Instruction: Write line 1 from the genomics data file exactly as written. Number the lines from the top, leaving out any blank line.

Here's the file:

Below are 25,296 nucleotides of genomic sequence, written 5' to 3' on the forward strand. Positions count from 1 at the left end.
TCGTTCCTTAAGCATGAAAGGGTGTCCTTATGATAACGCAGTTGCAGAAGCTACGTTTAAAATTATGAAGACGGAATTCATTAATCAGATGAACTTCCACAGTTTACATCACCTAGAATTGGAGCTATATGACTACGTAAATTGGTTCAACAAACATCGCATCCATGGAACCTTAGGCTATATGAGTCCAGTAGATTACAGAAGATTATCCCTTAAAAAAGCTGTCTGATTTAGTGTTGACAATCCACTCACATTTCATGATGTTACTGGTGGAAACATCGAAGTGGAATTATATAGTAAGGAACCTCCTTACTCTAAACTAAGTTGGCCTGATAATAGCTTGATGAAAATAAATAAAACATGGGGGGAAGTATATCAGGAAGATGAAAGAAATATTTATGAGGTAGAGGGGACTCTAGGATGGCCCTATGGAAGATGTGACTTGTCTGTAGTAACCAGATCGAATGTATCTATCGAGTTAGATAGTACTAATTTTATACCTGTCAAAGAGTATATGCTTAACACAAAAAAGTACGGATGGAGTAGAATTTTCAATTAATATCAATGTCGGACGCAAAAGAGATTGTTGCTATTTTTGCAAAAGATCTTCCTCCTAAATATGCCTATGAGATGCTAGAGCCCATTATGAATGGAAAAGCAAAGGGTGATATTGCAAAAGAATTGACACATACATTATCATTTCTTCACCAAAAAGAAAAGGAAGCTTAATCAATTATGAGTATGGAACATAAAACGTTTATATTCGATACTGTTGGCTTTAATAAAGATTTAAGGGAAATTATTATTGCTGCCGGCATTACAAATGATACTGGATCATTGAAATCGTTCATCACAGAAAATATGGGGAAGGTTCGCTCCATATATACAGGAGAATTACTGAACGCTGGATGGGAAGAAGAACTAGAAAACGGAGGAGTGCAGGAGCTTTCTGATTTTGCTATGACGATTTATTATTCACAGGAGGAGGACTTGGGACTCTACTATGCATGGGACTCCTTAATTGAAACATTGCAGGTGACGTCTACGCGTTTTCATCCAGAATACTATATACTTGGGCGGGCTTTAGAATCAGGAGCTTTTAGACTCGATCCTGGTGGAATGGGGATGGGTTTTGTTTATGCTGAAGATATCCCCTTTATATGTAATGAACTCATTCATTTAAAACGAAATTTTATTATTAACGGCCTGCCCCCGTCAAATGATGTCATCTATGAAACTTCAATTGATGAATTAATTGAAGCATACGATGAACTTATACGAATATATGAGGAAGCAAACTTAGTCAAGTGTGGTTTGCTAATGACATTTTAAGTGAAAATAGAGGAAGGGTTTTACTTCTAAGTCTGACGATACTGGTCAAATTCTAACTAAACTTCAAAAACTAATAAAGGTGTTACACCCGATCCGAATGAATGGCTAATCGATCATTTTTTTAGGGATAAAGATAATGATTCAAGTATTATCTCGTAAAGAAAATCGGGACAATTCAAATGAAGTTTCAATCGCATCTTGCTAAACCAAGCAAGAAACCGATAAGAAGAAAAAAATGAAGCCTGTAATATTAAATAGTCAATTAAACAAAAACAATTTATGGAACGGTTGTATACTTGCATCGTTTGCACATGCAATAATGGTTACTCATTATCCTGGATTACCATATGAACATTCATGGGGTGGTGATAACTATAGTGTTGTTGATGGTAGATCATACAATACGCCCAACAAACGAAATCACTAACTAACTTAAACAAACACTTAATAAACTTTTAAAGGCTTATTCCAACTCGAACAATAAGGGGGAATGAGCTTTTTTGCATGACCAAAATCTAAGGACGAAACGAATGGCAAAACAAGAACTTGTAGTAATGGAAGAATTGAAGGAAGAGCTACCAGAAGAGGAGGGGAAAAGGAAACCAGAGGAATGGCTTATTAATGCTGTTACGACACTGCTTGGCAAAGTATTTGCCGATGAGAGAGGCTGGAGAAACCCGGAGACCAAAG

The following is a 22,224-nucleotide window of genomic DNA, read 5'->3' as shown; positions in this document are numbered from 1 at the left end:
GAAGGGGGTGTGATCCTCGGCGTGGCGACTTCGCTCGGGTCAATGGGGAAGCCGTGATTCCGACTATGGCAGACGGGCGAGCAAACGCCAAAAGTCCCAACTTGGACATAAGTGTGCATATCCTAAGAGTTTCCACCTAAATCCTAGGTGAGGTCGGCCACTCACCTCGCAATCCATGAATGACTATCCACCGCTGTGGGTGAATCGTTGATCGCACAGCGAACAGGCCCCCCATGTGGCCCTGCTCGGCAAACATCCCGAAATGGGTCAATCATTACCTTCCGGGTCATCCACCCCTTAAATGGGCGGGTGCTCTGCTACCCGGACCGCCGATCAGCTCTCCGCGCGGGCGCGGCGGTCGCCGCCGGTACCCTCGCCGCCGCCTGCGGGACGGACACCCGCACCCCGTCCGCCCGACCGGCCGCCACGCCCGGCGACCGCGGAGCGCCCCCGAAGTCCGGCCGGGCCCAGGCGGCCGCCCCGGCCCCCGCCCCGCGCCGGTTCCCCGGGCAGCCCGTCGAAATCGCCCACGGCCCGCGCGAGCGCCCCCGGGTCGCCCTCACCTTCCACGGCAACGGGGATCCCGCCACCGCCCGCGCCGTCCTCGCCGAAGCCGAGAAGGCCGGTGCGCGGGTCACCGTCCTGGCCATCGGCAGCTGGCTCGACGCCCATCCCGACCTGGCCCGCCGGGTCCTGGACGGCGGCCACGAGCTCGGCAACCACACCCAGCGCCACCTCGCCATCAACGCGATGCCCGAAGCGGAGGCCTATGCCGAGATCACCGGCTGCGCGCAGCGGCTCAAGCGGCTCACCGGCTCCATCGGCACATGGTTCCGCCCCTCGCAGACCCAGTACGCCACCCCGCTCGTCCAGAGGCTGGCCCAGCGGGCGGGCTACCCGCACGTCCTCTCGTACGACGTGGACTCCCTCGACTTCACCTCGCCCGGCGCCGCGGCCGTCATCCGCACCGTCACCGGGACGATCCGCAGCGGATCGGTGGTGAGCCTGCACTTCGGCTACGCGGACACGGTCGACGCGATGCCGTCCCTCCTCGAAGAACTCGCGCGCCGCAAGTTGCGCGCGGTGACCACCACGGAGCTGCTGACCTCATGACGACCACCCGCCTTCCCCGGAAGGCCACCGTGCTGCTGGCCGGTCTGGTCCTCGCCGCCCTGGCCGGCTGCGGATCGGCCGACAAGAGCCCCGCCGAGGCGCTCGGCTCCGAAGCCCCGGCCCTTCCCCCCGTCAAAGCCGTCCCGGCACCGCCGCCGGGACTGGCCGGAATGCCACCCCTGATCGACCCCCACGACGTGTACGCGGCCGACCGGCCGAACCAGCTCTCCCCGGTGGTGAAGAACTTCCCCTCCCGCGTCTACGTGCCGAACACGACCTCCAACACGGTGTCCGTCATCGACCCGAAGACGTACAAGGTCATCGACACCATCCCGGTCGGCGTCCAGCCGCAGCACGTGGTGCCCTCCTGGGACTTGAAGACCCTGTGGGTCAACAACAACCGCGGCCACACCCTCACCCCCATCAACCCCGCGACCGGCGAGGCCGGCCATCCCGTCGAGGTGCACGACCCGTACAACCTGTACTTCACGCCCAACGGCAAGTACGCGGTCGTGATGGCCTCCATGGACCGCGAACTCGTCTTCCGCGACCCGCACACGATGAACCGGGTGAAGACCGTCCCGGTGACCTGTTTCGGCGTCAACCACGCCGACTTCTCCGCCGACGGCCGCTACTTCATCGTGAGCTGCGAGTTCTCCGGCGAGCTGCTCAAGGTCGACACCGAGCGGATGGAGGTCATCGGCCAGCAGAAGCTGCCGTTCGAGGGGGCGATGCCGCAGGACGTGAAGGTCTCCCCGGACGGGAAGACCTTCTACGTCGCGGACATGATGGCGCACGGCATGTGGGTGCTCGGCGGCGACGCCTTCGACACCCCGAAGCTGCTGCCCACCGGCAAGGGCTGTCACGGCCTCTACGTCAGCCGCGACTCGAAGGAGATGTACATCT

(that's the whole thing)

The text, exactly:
Below are 25,296 nucleotides of genomic sequence, written 5' to 3' on the forward strand. Positions count from 1 at the left end.